CRISIS in Zimbabwe Coalition (CiCZ), a grouping of more than 80 civil society organisations, has written to Justice minister Ziyambi Ziyambi (pictured) demanding the implementation of the 2018 Motlanthe Commission of Inquiry recommendations, following the killing of six civilians by security forces on 1 August that year.
The commission was instituted in August 2018 to inquire into circumstances that led to post-election violence, which was triggered by a delay in the release of the general-election results.
An estimated 35 people were injured after the army was deployed to quell protests. The victims who lost their lives were identified as Challenge Tauro (20), Jealous Chikandira (21), Brian Zhuwawo (26), Ishmael Kumire (41, Gavin Dean Charles (45) and Sylvia Maphosa (53).
The commission recommended that government sets up a special committee to compensation for losses and damages caused; including provision of support and school fees for the children of the victims.
The government has however not compensated the victims’ families. “On 28 June 2020, the Justice, Legal and Parliamentary Affairs Permanent Secretary, Virginia Mabhiza issued a statement in which she alleged that government had fully complied with recommendations made by the Motlanthe Commission of Inquiry.
“She also stated that some of the victims’ families had not approached the Department of Social Welfare for assistance. This was despite the fact that the recommendations from the Motlanthe Commission of Inquiry never alluded to the need for the victims’ family members to approach the Department of Social Welfare; neither did the government request the victims to approach the Department of Social Welfare.
“The Zimbabwe Lawyers for Human Rights (ZLHR) has since sued the Government of Zimbabwe on behalf of the victims for failing to compensate victims as recommended by the Commission,” reads part of the letter directed to Justice Minister, Ziyambi Ziyambi.
The victims’ family members who spoke to The NewsHawks in September revealed they are yet to be engaged by government over compensation as was recommended by the commission of inquiry Maxwell Tauro, the father of Challenge Tauro (20), who was shot in the electoral violence, has since fallen on hard times, with government assisting him with ZW$1 000 to meet funeral expenses.
The government has also failed to make a formal apology to the victims’ families. The commission also recommended accountability for the heinous crimes committed by the military during the protests, but government has not taken any action to bring culprits to book.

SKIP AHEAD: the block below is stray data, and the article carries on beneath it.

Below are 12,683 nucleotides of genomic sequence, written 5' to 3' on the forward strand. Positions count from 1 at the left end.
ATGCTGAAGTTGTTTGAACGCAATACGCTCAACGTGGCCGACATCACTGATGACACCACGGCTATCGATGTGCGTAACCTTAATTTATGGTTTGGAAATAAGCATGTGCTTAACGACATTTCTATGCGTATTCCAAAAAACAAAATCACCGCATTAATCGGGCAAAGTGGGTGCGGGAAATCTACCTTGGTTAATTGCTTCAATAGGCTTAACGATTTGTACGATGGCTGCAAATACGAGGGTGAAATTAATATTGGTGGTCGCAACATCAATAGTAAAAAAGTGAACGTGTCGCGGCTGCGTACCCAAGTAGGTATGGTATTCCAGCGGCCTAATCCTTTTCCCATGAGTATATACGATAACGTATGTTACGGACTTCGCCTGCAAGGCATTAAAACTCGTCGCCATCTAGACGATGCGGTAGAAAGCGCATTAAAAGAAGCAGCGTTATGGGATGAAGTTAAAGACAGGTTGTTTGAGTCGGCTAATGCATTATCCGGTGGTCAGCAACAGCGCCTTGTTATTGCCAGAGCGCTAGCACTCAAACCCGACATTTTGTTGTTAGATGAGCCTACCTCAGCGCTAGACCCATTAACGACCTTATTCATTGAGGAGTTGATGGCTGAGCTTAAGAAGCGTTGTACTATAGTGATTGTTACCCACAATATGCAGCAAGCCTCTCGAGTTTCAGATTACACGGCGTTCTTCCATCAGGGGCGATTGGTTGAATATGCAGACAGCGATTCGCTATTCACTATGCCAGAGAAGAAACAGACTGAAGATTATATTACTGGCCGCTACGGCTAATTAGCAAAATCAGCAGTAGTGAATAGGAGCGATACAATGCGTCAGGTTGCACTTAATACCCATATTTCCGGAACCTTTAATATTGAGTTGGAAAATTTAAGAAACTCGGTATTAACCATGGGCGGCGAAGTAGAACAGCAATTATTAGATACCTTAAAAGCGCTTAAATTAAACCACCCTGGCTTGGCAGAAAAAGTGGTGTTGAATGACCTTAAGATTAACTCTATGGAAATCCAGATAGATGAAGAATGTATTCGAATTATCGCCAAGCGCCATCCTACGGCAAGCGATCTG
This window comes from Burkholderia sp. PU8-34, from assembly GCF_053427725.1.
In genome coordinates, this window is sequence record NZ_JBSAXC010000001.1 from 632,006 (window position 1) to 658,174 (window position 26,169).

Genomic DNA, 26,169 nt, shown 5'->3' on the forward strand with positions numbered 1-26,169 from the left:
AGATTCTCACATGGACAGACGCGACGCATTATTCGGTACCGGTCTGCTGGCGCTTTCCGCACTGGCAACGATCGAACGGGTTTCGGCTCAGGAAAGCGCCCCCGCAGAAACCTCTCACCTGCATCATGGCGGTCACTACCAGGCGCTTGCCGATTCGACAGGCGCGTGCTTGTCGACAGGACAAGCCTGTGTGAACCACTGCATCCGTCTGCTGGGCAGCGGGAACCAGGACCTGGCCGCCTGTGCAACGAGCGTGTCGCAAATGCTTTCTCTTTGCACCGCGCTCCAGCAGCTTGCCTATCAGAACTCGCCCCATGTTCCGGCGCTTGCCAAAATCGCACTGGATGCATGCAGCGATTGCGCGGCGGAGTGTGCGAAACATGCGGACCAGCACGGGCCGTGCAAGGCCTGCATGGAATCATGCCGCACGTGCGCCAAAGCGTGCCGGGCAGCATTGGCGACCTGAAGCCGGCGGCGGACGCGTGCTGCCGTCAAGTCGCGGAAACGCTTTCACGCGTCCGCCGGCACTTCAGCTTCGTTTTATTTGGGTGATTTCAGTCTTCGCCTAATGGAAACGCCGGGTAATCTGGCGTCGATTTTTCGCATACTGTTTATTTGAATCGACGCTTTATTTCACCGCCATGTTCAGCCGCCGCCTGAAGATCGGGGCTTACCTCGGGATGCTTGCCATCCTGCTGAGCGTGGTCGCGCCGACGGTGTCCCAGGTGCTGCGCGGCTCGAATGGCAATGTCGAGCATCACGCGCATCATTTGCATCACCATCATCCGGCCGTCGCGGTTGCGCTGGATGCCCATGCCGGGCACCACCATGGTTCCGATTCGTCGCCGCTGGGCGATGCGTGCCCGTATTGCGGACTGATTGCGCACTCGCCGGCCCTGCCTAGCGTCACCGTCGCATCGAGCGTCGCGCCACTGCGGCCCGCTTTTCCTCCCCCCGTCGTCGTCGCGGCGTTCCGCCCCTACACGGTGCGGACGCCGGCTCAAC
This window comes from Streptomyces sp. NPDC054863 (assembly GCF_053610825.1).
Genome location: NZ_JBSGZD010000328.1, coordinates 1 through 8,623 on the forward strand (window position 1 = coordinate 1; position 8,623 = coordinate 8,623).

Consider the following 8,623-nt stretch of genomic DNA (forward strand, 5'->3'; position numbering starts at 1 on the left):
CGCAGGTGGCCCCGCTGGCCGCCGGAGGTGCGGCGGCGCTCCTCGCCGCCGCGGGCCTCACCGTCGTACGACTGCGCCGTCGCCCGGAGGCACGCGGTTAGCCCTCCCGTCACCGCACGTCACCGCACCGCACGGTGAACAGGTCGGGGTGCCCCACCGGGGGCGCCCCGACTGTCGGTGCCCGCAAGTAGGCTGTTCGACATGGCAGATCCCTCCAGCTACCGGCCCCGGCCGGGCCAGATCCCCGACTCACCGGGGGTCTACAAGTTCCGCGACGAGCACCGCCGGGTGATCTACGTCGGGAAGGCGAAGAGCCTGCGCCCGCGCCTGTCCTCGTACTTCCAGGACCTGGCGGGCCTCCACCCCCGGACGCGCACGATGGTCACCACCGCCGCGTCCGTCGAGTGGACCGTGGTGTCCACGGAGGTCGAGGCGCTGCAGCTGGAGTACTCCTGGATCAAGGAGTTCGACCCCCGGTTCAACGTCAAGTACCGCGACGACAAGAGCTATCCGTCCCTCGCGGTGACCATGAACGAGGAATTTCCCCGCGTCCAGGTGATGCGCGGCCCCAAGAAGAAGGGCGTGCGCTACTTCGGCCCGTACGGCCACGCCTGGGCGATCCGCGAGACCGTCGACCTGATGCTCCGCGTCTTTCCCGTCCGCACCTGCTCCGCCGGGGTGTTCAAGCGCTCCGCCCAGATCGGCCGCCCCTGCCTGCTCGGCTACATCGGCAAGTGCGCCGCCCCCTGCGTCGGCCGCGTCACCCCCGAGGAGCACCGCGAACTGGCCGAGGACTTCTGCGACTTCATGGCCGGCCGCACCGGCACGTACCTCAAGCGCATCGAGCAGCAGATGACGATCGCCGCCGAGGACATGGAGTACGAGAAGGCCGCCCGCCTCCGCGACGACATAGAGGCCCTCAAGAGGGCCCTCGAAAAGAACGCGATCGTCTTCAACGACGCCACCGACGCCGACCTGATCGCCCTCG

“So far, the Government of Zimbabwe has not instituted security sector reforms to ensure that the military acts within the provisions of the Constitution of Zimbabwe and in conformity with human rights norms and standards.
“The State is still to implement Section 210 of the (Constitution of Zimbabwe that provides for an Independent Complaints Mechanism “for receiving and investigating complaints from the members of the public about misconduct on the part of members of the security services, and for remedying any harm caused by such misconduct”,” reads the letter.
CiCZ has also registered concern over failure by the government to implement electoral reforms, as recommended by the commission of inquiry.
“Administrative and legal electoral reforms such as improving transparency in the result management system, enhancing the independence of the Zimbabwe Electoral Commission (Zec), aligning the Electoral Act to the Constitution of Zimbabwe including allowing diaspora vote and media reforms are fundamental to breaking the cycle of disputed elections in Zimbabwe.
A report by the European Union Election Observer Mission (EOM) released in May also exposed the snail-paced implementation of electoral reforms.
The EOM proposed 23 recommendations, including 10 priority ones aimed at aligning the Electoral Act to the 2013 Zimbabwean Constitution, strengthening the independence of the Zimbabwe Electoral Commission (Zec) and increasing information sharing throughout the process.
CiCZ says the government should implement a multi-stakeholder approach in implementing the inquiry recommendations.
“We do hereby request that the government of Zimbabwe . . . fully implement the Motlanthe Commission recommendations in its letter and spirit, prosecute military personnel who killed unarmed civilians on August 1, 2018, set up a genuine multi-stakeholder dialogue platform to agree on the reform agenda.
“Stakeholders must include government, CSOs, churches, trade unions and opposition political parties, students among others, end ongoing human rights violations and impunity, respect political diversity and political pluralism,” CiCZ said.